After seeing the trailers and marketing campaign for Universal and Hasbro Entertainment’s “Battleship”, you would expect a low-grade military rumpus of typical summer action-movie flare. Such mediocre expectations actually work to the film’s advantage because “Battleship” is indeed a lightweight predictable popcorn flick, but somehow it manages to deliver a fun, action-packed punch.
“Battleship” is the latest IP from Hasbro to come to life on the big screen. Like its predecessors “Transformers” and “G.I. Joe”, the movie is heavy on din, light on substance. The story revolves around an epic sea battle to save the world from an alien invasion. Directed and produced by Michael-Bay-wannabe Peter Berg, the movie doesn’t offer much in terms of originality, in fact, as I watched it, I had déjà-vu moments of “Pearl Harbor”, “Transformers” and “The Island” – all Michael Bay films, mind you.
Battleship stars Taylor Kitsch as Lt. Alex Hopper, a reckless Naval officer who is suddenly placed in a leadership position where he must use his fullest potential to save his naval mates… and the WORLD! Kitsch who was last seen in the cinematic debacle we vaguely remember as ”John Carter” gets a second chance to solidify his name as a box office star. Kitsch plays his role believably and has a charismatic on-screen persona, however, through no fault of his own, he is given one-dimensional lines to work with.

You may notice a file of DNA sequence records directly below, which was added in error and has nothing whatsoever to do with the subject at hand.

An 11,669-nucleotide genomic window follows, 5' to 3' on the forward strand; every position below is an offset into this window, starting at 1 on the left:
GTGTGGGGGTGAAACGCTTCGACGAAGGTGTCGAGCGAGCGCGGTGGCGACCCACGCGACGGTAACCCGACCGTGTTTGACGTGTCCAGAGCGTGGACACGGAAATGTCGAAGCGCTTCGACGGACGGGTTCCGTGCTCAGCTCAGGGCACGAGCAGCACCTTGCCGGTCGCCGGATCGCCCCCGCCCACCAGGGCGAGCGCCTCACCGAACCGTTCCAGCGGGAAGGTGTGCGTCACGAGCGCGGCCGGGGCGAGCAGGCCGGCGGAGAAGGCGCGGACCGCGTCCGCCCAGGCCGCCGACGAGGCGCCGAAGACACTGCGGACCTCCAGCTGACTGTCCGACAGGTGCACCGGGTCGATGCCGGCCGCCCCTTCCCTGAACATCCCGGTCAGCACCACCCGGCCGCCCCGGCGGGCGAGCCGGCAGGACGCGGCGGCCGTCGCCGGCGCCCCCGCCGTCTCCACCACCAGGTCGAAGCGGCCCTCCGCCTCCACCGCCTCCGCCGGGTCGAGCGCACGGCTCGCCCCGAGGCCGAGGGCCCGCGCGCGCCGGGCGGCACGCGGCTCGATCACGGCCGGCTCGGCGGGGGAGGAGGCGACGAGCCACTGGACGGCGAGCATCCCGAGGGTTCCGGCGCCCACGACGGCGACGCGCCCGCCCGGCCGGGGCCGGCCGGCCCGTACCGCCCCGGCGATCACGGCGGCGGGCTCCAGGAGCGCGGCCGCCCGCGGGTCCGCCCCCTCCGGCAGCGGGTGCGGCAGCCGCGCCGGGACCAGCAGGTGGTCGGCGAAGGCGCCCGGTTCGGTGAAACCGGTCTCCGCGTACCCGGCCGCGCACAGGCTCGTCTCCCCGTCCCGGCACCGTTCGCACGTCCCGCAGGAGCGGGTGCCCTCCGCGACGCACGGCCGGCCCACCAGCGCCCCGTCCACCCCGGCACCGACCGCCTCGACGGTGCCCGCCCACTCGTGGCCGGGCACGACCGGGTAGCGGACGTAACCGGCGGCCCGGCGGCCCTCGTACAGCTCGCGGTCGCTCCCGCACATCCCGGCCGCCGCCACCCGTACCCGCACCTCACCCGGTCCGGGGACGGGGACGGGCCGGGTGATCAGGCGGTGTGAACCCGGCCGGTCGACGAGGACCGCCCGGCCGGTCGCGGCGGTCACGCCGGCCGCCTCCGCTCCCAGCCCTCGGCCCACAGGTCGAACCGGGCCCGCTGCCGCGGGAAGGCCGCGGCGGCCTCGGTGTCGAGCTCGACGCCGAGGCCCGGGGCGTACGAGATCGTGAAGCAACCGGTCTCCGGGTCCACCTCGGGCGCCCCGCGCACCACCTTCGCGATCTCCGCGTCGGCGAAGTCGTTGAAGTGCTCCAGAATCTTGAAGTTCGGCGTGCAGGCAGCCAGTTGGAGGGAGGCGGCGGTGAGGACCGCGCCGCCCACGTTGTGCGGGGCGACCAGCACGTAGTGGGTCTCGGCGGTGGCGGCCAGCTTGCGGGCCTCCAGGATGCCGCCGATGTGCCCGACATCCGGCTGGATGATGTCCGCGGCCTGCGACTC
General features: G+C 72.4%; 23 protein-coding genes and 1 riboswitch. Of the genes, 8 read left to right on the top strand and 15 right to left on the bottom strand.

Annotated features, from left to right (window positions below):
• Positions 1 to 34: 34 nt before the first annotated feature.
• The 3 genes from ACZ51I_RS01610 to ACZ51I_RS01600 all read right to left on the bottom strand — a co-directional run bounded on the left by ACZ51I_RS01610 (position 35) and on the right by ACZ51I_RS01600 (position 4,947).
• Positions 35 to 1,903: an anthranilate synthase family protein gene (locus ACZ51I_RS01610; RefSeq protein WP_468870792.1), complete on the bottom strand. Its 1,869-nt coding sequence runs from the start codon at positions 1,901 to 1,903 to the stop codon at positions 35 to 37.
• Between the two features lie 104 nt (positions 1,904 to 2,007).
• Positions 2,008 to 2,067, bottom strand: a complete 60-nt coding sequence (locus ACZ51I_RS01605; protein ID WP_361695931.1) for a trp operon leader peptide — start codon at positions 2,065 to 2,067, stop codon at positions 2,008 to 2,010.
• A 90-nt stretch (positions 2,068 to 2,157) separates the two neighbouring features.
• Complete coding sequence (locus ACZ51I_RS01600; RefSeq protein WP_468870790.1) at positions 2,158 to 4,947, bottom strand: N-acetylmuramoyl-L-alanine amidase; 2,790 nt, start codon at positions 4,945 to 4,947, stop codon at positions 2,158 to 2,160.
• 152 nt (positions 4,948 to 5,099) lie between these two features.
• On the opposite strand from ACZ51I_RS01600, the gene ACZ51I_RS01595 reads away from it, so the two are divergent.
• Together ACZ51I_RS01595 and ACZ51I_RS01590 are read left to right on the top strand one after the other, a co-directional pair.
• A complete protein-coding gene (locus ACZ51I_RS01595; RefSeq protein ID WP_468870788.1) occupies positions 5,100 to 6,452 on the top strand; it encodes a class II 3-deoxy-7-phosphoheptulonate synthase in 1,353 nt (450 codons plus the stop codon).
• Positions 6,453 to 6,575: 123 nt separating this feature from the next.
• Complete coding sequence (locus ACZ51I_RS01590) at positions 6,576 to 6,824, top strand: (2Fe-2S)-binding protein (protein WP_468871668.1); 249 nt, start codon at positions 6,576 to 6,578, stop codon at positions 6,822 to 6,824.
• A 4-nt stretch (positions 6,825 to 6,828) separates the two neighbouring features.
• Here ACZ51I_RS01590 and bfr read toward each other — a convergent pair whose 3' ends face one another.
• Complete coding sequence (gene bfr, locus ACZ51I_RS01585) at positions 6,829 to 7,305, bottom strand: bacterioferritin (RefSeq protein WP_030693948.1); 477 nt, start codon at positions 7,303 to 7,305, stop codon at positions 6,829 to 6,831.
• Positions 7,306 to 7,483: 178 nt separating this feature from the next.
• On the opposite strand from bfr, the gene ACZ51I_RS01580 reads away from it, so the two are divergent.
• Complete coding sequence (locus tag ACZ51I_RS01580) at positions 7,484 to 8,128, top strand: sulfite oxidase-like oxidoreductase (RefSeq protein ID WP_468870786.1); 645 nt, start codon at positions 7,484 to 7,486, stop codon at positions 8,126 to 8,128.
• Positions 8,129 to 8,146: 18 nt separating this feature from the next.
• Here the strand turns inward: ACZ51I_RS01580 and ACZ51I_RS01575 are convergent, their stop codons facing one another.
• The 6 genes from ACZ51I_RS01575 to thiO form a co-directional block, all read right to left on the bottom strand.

Also staring in the film is swimsuit supermodel Brooklyn Decker as Sam, the archetypal hot-chick girlfriend who doesn’t add much to the story but is indeed great to look at. R&B superstar Rihanna holds her own as Petty Officer and weapons specialist Raikes. Rounding out the cast, in what might be his I’ll-do-this-one-for-the-money role, is Liam Neeson as Admiral Shane.
Getting through the first 30 minutes of “Battleship” was tough. While most movies of this caliber start off with an exciting bang, the first 30 minutes of the film fall flat in its attempt to engage us in useless character backstory. It tries to get us to care about Hopper’s character by forcing us to watch his romantic pursuit of Sam around the acquisition of a burrito. Yes, a burrito! What that had to do with the overarching plot, I don’t know (and still don’t), but it made me leery of what was to come for the next hour and a half. Once Hopper joins the navy the movie kicks into full gear of action-packed fluff, formulaic fun and a clever integration of key tactical elements from the board game.
While “Battleship” falls short in many areas, it excels at inducing heartfelt patriotism, displaying exceptional CGI, spectacular sets, and a production value that rivals some of the biggest summer blockbusters. It is reported the film cost over $200 million to make but given the massive slate of movies soon to be released this summer, I don’t anticipate the studio making back its productions costs. “Battleship” will most likely end up getting lost in the shuffle and by the end of the year, be nothing but a distant memory.